Dharmarāja was worried to death. He went in search of his brothers. When he came upon the lake, he found all his brothers lying dead! Seeing that, tears flowed from his eyes and heaving a heavy sigh he said, “What could be the reason for their death? There is no mark of any weapon used on any of them; there are no footsteps of anyone else; some great ghost must have killed them all. Let that be, I will first drink water and then think about it. Is this also one of the evil schemes of Duryodhana or Śakuni? Or have one of their spies done this heinous act? Has someone poisoned this lake entirely? Seeing their smiling faces, I think it’s unlikely that they were killed by poison. Can anyone beside Yama kill them?” With these thoughts, he came near the water and as soon as he got into it, an incorporeal voice from the sky said, “I am crane that lives here, feeding on the fish in this lake. I was the one who killed your brothers. If you don’t pay heed to my words and fail to answer my questions before drinking the water, you too will join your brothers and become the fifth corpse. Don’t commit this rash act! This lake belongs to me. Answer my questions and then drink the water or take it with you.”

Yudhiṣṭhira replied, “Noble sir, who are you? This is not the work of a bird; you must be one of the prominent deities among the Rudras, Vasus, or the Maruts. Else you would not have been able to roll down to the ground these great men like the Himavanta, Pāriyātra, Vindhya, and Malaya mountains. What you have done is something unprecedented and impossible for even the Devas, Dānavas, Gandharvas, and Rākṣasas. I am unable to comprehend your motive behind this. Both fear and curiosity have been aroused in me. The heart is trembling and my head is burning. Who are you, O lord?”

“I am a Yakṣa, not an acquatic bird. I was the one who killed you brothers!” said the voice.

Soon after that, the Yakṣa appeared near the lake; he was huge in size, like a palm tree; he opened his crooked eyes. He spoke in a grave voice resembling lightning and said, “Mahārāja! Your brothers totally ignored my threats and went ahead to drink the water without answering my questions; I killed them. Those who love life and harbour desires shouldn’t drink from this lake. Therefore don’t do anything rash; all this belongs to me; after answering my questions, drink as much as you want and take as much as you like.”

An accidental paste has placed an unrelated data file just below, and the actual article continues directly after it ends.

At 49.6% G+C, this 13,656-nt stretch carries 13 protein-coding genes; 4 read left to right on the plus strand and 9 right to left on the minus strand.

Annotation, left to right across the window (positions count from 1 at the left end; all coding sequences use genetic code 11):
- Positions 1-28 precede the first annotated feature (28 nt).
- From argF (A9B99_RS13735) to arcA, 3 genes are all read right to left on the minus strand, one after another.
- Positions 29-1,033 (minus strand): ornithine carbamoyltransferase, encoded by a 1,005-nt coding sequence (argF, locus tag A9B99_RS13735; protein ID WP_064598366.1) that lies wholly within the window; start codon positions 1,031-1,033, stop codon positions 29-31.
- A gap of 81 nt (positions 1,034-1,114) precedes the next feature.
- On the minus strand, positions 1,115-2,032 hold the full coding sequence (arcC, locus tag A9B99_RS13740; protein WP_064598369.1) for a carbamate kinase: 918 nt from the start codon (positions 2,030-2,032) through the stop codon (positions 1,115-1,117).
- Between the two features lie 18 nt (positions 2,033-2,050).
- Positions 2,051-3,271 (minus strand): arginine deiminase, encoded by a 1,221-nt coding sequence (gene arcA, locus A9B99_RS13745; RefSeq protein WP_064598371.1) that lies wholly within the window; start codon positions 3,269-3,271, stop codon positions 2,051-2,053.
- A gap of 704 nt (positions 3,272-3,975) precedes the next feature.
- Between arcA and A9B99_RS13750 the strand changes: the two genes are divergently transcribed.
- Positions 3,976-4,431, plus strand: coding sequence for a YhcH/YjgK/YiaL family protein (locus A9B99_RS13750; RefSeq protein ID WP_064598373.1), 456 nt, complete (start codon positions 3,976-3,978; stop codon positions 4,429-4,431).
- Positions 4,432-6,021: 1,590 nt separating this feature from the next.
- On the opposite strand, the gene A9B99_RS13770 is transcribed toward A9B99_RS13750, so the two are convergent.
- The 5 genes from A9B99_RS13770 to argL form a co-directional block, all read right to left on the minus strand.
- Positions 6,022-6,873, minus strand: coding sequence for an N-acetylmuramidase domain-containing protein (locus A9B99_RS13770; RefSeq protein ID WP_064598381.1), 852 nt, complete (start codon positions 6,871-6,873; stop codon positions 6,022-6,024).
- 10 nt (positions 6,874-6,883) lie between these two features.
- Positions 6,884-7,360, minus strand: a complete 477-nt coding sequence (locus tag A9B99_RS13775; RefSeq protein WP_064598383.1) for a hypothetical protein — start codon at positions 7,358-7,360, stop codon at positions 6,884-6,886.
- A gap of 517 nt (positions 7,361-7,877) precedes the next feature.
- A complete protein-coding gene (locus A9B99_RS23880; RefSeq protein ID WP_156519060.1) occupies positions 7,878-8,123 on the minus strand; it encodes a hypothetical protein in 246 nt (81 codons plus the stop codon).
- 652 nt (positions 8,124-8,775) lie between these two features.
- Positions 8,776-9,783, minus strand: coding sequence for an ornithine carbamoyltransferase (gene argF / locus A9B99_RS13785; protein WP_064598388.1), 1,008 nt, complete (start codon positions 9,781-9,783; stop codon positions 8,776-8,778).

Yudhiṣṭhira said, “O Yakṣa! I do not desire for any object that belongs to you; that is not an act that will evoke praise from the good people; I must not boast about myself; therefore I will give answers to your questions to the best of my abilities; ask, what questions do you wish to pose to me?”

To be continued…

This is an English translation of Prof. A R Krishna Shastri’s Kannada classic Vacanabhārata by Arjun Bharadwaj and Hari Ravikumar published in a serialized form. Thanks to Śatāvadhāni Dr. R Ganesh for his review and astute feedback.




Prof. A R Krishna Sastri was a journalist, scholar, polyglot, and a pioneer of the modern Kannada renaissance, who founded the literary journal Prabuddha Karnāṭaka. His Vacana-bhārata and Kathāmṛta are classics of Kannada literature while his Saṃskṛta-nāṭaka and Bankimacandra are of unrivalled scholarship.



Arjun is a writer, translator, engineer, and enjoys composing poems. He is well-versed in Sanskrit, Kannada, English, Greek, and German languages. His research interests lie in comparative aesthetics of classical Greek and Sanskrit literature. He has deep interest in the theatre arts and music. Arjun has (co-) translated the works of AR Krishna Shastri, DV Gundappa, Dr. SL Bhyrappa, Dr. SR Ramaswamy and Shatavadhani Dr. R Ganesh


Hari is a writer, translator, editor, violinist, and designer with a deep interest in Vedanta, education pedagogy design, literature, and films. He has (co-)written/translated and (co-)edited 25+ books, mostly related to Indian culture and philosophy. He serves on the advisory board of a few educational institutions.